Immigrant rights advocates call for a general strike
‘Day Without Immigrants’ is Monday
A scene from the nine-day march to Wisconsin’s Capitol, earlier this year. Marchers, organized by Voces de la Frontera, demanded immigration reform from the federal government. (Photo | Joe Brusky)
The immigrant rights group Voces de la Frontera on Tuesday announced plans for a statewide general strike to be held Monday, Oct. 11. The strike and student walkout, part of a series of nationwide days of action beginning on Monday, Indigenous People’s Day, is intended to underscore the contributions of immigrants to the U.S. economy and pressure congressional Democrats, President Joe Biden and Vice President Kamala Harris to keep a path to citizenship for undocumented immigrants in their Build Back Better budget reconciliation bill.
One-day “Day Without Immigrants” and “Day Without Latinos” work stoppages have been staged on different dates since 2006 to demonstrate the United States’ economic dependence on undocumented immigrants and call for immigration reform.
“As a movement for civil and labor rights for immigrant workers and their families, we will not accept a repeat of the betrayal of the Obama Administration that promised a path to citizenship but instead delivered more deportations and family separations,” Christine Nuemann Ortiz, executive director of Voces de la Frontera, said in a statement.
“The Obama administration’s failure to lead on immigration helped pave the path for the far right in 2016,” she added.
In a Zoom press conference organized by Voces de la Frontera, Neumann Ortiz, immigrant essential workers, and John Rosenow, a dairy farmer from western Wisconsin, described their plans to participate in the general strike and their hope that Democrats would fight for a pathway to citizenship for millions of immigrant essential workers, DACA recipients and farmworkers.
“Our community mobilized to get the votes for them to put them in the positions they’re in right now,” Eduardo Perea, an undocumented essential worker who has worked in the United States for more than 30 years, said of Biden and other Democrats. “It’s only fair and just that they fulfill the promises that they made to us on their campaigns.”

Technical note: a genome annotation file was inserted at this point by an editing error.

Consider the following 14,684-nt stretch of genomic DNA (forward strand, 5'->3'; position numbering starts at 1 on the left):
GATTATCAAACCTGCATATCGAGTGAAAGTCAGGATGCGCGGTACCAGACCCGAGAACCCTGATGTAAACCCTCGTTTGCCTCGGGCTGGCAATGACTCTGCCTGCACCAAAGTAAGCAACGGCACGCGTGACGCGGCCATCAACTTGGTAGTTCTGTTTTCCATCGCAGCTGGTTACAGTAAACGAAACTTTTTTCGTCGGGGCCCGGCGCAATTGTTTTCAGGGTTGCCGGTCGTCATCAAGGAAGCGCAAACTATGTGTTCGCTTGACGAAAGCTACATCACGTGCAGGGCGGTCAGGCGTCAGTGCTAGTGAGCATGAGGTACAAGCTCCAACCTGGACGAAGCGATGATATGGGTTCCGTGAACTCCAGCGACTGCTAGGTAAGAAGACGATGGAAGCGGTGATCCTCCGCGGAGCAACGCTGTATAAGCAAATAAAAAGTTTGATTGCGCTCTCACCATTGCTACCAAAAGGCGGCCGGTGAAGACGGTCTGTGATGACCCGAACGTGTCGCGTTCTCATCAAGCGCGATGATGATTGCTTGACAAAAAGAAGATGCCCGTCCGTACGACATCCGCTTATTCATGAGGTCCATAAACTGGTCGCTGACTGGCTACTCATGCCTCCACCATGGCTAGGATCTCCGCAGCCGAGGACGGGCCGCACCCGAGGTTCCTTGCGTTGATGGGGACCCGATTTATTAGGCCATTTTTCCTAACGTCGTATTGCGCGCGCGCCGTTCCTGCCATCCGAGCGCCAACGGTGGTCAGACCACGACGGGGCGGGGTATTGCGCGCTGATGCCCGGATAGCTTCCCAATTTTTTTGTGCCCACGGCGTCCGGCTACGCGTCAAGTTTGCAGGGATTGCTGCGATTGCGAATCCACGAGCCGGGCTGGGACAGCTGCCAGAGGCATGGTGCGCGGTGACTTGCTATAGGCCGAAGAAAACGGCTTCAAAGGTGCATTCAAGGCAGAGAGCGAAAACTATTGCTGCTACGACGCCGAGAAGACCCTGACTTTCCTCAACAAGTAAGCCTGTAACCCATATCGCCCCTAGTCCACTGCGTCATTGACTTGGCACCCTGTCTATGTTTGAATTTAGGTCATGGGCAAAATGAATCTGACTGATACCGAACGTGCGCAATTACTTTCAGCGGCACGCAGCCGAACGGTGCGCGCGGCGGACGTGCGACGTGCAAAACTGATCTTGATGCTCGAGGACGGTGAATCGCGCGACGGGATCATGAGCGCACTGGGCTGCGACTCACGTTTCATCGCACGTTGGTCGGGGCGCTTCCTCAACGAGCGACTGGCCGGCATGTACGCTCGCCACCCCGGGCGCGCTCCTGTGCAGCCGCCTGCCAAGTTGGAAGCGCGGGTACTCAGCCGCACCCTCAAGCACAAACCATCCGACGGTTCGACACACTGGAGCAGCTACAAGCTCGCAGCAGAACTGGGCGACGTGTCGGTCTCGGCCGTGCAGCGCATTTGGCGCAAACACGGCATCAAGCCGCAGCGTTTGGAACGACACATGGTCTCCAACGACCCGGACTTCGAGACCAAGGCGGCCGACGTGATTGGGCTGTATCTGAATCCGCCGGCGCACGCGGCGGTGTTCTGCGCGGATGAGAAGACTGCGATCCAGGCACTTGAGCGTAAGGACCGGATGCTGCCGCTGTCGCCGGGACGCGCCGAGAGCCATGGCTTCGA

After knocking on doors and getting out the vote, immigrants and particularly young people will be “very disillusioned” if the Democrats fail to push for a path to citizenship, said Blanca Cano, who owns a small embroidery business in Waukesha that will be closing for the day on Monday as part of the general strike.
On Sept. 29, the Senate parliamentarian rejected the Biden administration’s $107 billion plan to include a path to citizenship in the budget reconciliation package. Voces is urging Biden and Harris to ignore the parliamentarian’s advice.
“We believe that they are taking the parliamentarian’s advice as an excuse to not do anything,” said Cano. “This is the time. We are here to let them know that we fought a lot for them. They came to our home to tell us that they’re gonna do something for us. And now they are not doing anything. They are just making excuses and excuses. And they know this is the only time that they can make this possible.”
Speaking from his dairy farm in Cochrane, Rosenow pointed out that the dairy industry is one of the largest employers in Wisconsin. “There’s lots of cows out here, so who takes care of them?” he said. “Right now, about 85% of the milk harvested from those cows is by immigrants.” Immigrant workers are “vital to the dairy industry,” he added.
“They’re here 24 hours a day. They work at night. They work on weekends and they work holidays and they work just as hard as I do,” Rosenow said. The fact that Democrats hold the White House and both houses of Congress presents a unique opportunity to finally “get the job done” on immigration reform, he said, “so our guys can have driver’s licenses, they don’t have to live in the shadows. They already are paying all the taxes; they already are participating in the economy — they’re keeping local restaurants and local food places supplied. I mean, they’re a part of our existence, and I can’t think of anybody I would rather have as a neighbor than the immigrants that I know.”
Rosenow and other dairy farmers are going to operate with a skeleton crew on Monday, planning in advance for the “day without Latinos,” which would be “disastrous” if it happened spontaneously, he added. “The cows do not need to suffer and they won’t,” he said. “I know our guys will be here at 4 in the morning to milk the cows and they’ll be here at midnight. … They’re the backbone of the dairy industry, and we really appreciate it.”
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